Recent studies have shown that children are reading more challenging and longer books during the lockdown. They’ve been checking out longer texts and novels on more challenging topics than ever before.
While you might think that kids would be less inclined to read with schools closed and so much technology at their disposal, they’re actually reading more books and ones that involve more complex ideas and plot points.
That’s a great thing: reading can help kids with everything from increasing their vocabulary to helping them to learn more about different cultures and experiences. It’s an important part of life and it can be really vital for kid’s development.
Fantasy novels topped the list of books that kids read during the past year, with Rick Reardon’s The House of Hades coming out on top. Other popular titles included Harry Potter And The Prisoner Of Azkaban and The Hate You Give. As you can see, the titles are predominantly fantasy. The Harry Potter title was an obvious one; that series is like comfort reading. However, that particular book marks the point in which the series turns from a cheery children’s saga into a darker, more complicated set of books.
So, it’s clear that children are enjoying more complex books over the past few months. Obviously, this study doesn’t reflect every child in the world, but it does give us a unique insight into how kids are reading and what’s going on in the world of children’s literature.
While I agree with the study that the amount of extra time they had during the lockdown has contributed to their improved reading habits, I also think that there are other issues at play here.
For example, I think that the fact that kids couldn’t go outside and learn by playing made them want to enter into an imaginary world. While TV shows can help, there’s no better way to transport yourself to a fantasy world than reading a good book.
So, I think that the lockdown has definitely impacted on the choice of books that kids read. However, I also think that there are other factors that have pushed kids into the arms of more complex and challenging novels.
For example, I definitely reckon that the recent social situation has pushed kids to read more widely, and to choose books that explore a more diverse range of topics. The Hate You Give, in particular, is about racial inequality. Considering the BLM protests and recent increased media focus on the murders of innocent black individuals at the hands of the police (it’s been happening for decades, but it’s only really since 2020 that they’ve been the focus of public outrage and extensive, critical media coverage), it’s clear that these factors have influenced children’s choices.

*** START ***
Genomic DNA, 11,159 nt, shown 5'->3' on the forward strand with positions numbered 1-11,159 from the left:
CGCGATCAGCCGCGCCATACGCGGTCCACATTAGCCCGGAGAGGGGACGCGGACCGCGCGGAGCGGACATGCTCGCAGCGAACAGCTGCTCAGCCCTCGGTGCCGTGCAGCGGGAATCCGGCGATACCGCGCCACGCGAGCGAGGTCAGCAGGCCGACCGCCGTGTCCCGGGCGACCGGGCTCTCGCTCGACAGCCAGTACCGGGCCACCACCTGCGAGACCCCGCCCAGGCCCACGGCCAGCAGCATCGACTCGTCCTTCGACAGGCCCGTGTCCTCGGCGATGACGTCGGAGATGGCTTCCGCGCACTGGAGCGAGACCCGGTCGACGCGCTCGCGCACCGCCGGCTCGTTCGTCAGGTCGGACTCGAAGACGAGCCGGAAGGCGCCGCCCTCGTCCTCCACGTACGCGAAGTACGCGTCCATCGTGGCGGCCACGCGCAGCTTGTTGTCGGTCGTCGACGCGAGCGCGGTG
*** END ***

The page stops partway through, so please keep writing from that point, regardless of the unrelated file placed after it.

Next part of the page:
Also, another thing to remember is that while kids choose what they want to read, it’s often the parents and other relatives who buy books for them and help to influence their choices. After all, they’re the ones that have the money, particularly when the kids are too young to have their own jobs or earn significant pocket money.
Therefore, I feel like the recent social unrest has also been, at least partially, responsible for the change in children’s reading habits. It’s led their parents to provide them with a wider variety of reading materials on different topics. The increased focus on diversity in today’s society, which is frankly long overdue, is driving parents to purchase a wider range of authors and topics.
That’s how it goes with both younger kids, as their parents and guardians tend to purchase their books. Older children and teenagers tend to be exposed to more TV and have access to their own cash, so they’re even more likely to be influenced by factors such as social change. Therefore, it’s understandable that young adult books such as The Hate You Give are more popular now.
I also reckon that another issue that’s changed the way children read is what I’m terming ‘screen fatigue’. After months of having to do their schooling online and spending hours everyday staring at screens, I think that many kids are probably sick and tired of staring at screens. I don’t have kids myself, but I do know a lot of people who do, and I know that between virtual schooling, playing video games and watching endless TV, they’re a bit tired of screens.
They all want to play outside and spend time in the real world. That’s why I think that books, particularly longer books, are more popular with kids right now. Children want to spend more time doing cool stuff, but between poor weather (it’s the UK) and the quarantine restrictions, they’ve been stuck indoors with limited options. Long books give kids a unique opportunity to dive into a new world and stay there.
With shorter books, you don’t really get the chance to immerse yourself in the novel’s setting and plot before it’s all over again and you have to start a new book. That’s why longer, more complex books and series are ideal when you’re looking to get away from it, which today’s kids definitely are.
Ultimately, I think that the lockdown has definitely had a major impact on children’s reading, and adult’s reading for that matter. It’s changed all of our lives in so many different ways, and I’m sure that it’s affected our reading habits- I know it has changed mine. However, I think that as the world is changing and kids are being exposed to more turmoil and social change from a young age, there are other factors that have impacted on the reading habits of kids in 2021.